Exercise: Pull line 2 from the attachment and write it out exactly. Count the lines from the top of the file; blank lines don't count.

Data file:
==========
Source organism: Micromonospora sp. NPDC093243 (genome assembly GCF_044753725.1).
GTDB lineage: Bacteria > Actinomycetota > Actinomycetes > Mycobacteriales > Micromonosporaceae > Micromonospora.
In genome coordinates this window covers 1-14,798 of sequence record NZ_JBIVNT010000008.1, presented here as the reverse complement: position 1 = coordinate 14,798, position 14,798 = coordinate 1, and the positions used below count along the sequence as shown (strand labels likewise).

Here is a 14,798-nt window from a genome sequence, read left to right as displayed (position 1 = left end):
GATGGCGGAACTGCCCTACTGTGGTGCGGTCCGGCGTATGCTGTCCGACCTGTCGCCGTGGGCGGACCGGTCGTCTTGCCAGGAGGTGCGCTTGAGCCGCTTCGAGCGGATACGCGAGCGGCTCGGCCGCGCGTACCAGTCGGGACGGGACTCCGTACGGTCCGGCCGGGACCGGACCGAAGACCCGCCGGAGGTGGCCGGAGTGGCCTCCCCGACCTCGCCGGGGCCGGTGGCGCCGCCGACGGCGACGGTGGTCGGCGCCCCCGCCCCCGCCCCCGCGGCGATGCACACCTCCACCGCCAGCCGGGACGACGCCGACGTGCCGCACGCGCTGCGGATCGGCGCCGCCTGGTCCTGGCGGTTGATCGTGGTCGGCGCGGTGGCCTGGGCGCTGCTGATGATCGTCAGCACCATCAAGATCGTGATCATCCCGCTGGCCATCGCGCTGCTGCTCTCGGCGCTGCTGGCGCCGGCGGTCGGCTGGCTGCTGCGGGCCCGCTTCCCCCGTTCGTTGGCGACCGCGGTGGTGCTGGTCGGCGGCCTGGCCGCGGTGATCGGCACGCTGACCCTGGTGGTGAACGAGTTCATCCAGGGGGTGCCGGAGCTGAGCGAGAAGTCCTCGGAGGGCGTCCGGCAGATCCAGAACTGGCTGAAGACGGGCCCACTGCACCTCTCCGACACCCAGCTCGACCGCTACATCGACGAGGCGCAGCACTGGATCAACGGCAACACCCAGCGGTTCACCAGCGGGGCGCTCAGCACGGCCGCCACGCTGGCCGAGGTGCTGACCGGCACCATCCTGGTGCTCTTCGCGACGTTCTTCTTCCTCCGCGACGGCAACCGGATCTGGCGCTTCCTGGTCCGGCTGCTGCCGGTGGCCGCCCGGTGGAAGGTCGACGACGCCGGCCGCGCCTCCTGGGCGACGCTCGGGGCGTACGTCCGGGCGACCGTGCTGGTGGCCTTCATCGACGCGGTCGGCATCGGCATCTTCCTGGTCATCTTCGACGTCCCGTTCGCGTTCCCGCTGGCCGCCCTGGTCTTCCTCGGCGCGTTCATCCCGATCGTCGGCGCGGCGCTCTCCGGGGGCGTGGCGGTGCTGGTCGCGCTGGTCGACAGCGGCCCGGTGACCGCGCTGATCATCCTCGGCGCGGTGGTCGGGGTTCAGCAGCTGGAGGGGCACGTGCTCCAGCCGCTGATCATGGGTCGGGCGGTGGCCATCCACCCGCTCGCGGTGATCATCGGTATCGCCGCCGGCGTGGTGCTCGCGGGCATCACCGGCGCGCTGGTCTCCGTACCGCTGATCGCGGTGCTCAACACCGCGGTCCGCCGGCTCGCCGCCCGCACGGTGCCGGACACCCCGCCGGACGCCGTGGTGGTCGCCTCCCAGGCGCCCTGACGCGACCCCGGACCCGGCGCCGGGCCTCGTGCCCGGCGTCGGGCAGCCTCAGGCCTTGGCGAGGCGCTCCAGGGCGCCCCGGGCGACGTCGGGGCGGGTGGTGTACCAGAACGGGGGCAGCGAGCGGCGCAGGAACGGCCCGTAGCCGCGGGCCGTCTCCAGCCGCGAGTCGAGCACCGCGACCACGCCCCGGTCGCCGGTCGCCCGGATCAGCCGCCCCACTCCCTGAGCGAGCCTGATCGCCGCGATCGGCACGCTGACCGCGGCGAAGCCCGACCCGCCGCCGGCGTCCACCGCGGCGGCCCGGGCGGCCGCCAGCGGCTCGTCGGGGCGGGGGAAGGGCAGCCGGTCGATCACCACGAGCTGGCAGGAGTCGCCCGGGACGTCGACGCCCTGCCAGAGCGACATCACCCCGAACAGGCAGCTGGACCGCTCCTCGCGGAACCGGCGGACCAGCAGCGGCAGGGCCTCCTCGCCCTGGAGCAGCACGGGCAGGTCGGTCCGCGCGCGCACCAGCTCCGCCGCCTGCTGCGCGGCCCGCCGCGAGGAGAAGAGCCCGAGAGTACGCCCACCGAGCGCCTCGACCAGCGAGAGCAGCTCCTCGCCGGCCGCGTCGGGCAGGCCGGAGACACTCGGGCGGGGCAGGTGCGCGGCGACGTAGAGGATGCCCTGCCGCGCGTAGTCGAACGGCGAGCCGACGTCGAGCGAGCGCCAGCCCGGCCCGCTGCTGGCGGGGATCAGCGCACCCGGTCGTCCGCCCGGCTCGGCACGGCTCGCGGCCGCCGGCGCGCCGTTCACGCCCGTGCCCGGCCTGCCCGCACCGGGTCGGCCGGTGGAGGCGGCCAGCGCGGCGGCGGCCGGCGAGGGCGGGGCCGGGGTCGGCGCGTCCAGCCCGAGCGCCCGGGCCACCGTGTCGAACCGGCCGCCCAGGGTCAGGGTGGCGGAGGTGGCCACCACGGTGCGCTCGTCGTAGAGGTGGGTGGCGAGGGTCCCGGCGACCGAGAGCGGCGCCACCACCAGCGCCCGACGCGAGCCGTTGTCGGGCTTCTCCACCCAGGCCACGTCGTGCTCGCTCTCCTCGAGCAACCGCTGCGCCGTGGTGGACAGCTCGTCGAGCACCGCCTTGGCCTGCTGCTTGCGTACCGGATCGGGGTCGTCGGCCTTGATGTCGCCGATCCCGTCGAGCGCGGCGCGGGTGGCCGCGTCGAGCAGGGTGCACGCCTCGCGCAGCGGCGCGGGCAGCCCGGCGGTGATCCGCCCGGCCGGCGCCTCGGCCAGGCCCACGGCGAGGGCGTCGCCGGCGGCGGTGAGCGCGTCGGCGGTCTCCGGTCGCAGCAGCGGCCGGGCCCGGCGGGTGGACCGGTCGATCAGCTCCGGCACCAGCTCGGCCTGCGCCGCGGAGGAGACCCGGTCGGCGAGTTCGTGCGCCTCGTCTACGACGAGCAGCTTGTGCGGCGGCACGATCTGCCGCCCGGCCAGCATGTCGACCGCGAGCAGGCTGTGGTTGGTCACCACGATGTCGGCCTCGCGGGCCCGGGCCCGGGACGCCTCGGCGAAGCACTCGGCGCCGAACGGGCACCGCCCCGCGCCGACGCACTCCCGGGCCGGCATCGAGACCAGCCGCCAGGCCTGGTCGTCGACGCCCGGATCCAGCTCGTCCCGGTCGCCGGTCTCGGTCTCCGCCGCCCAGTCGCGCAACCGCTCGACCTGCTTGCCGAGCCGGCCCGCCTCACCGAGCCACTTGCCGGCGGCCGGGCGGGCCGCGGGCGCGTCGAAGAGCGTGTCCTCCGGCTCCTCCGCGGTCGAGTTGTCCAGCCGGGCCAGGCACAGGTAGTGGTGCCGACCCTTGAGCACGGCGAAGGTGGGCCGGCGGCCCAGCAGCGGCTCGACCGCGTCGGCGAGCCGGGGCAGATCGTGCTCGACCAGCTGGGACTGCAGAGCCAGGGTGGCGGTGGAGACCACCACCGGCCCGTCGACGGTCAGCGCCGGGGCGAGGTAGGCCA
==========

GTDB lineage: Bacteria > Actinomycetota > Actinomycetes > Mycobacteriales > Micromonosporaceae > Micromonospora.